For a lot of office workers, it requires a bit of conscious effort to start moving more.

If you currently do no exercise, start with walks. Preferably, don't listen to anything. A quiet walk helps us process our own thoughts, whereas if we listen to audiobooks or podcasts, we're further over-stimulating our brain and cramming more information in our heads that might not be relevant to our goals at all. But that's another topic.

All of the activities mentioned also have the added benefit of training single-tasking. You probably won't scroll Instagram on a run, going down a trail on a mountain bike at 20mph, or in the middle of climbing a rock face.

Attention span booster #5: no time to scroll

So far all of the tips were about doing more attentioning lengthening activities, but we can also approach the topic from the opposite direction: doing fewer attention shortening activities.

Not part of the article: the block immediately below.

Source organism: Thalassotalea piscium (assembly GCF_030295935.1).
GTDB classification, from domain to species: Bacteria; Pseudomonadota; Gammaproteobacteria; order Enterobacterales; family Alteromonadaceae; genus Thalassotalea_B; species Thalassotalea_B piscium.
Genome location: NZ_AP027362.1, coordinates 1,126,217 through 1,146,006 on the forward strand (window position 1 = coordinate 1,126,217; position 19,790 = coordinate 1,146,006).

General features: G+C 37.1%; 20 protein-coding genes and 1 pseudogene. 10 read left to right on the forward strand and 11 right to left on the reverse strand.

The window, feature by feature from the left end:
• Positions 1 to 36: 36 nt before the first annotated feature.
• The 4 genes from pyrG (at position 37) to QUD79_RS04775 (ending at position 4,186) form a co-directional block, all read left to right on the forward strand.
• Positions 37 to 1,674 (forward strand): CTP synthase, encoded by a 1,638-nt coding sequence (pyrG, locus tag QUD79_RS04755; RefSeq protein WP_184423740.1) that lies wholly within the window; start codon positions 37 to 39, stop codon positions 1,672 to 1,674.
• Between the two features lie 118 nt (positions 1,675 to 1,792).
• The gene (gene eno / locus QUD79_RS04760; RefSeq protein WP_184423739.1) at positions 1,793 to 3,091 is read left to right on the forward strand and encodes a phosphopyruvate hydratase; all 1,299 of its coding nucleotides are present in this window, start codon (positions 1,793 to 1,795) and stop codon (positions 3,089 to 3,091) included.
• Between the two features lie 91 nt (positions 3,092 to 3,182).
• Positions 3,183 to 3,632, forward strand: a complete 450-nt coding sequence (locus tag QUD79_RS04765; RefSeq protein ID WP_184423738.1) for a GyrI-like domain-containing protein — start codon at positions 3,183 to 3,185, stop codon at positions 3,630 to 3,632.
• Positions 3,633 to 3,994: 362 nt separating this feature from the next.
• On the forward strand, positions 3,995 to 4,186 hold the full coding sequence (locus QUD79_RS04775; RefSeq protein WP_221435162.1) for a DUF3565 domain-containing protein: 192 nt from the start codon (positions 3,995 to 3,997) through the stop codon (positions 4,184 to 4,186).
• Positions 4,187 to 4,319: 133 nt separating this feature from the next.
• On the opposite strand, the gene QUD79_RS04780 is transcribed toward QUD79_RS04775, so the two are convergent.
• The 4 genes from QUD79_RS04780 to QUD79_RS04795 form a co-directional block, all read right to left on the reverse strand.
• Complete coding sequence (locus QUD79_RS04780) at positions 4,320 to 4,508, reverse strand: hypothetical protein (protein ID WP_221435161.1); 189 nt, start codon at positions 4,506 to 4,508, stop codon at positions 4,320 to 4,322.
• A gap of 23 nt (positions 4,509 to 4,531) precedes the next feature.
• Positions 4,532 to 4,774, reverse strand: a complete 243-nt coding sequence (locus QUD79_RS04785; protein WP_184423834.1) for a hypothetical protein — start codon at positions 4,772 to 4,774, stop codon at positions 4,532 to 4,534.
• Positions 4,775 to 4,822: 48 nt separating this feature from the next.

Some activities tend to make the focusing problem worse. For example, scrolling social media (Twitter, Instagram, TikTok,...), or watching random YouTube videos while also messaging someone (multi-tasking). These activities reinforce the wrong circuits in our brain.

Crucially, we often do these things when we "have nothing to do." Say you're at home, you've done your work for the day, you have no plans. What to do? Well, why not open TikTok, or Instagram? Let's see if there's anything interesting...

That's the moment of weakness that these apps latch onto, and that's how we reinforce the wrong behavior patterns.

So, one indirect way to stop doing these attention shortening activities is to fill your calendar with other stuff. If you go to an art exhibition, a long bike ride, or meet up with an old friend, you won't have time to scroll.

In this case, doing more real-life time-intensive activities will naturally lead to less distracted behavior.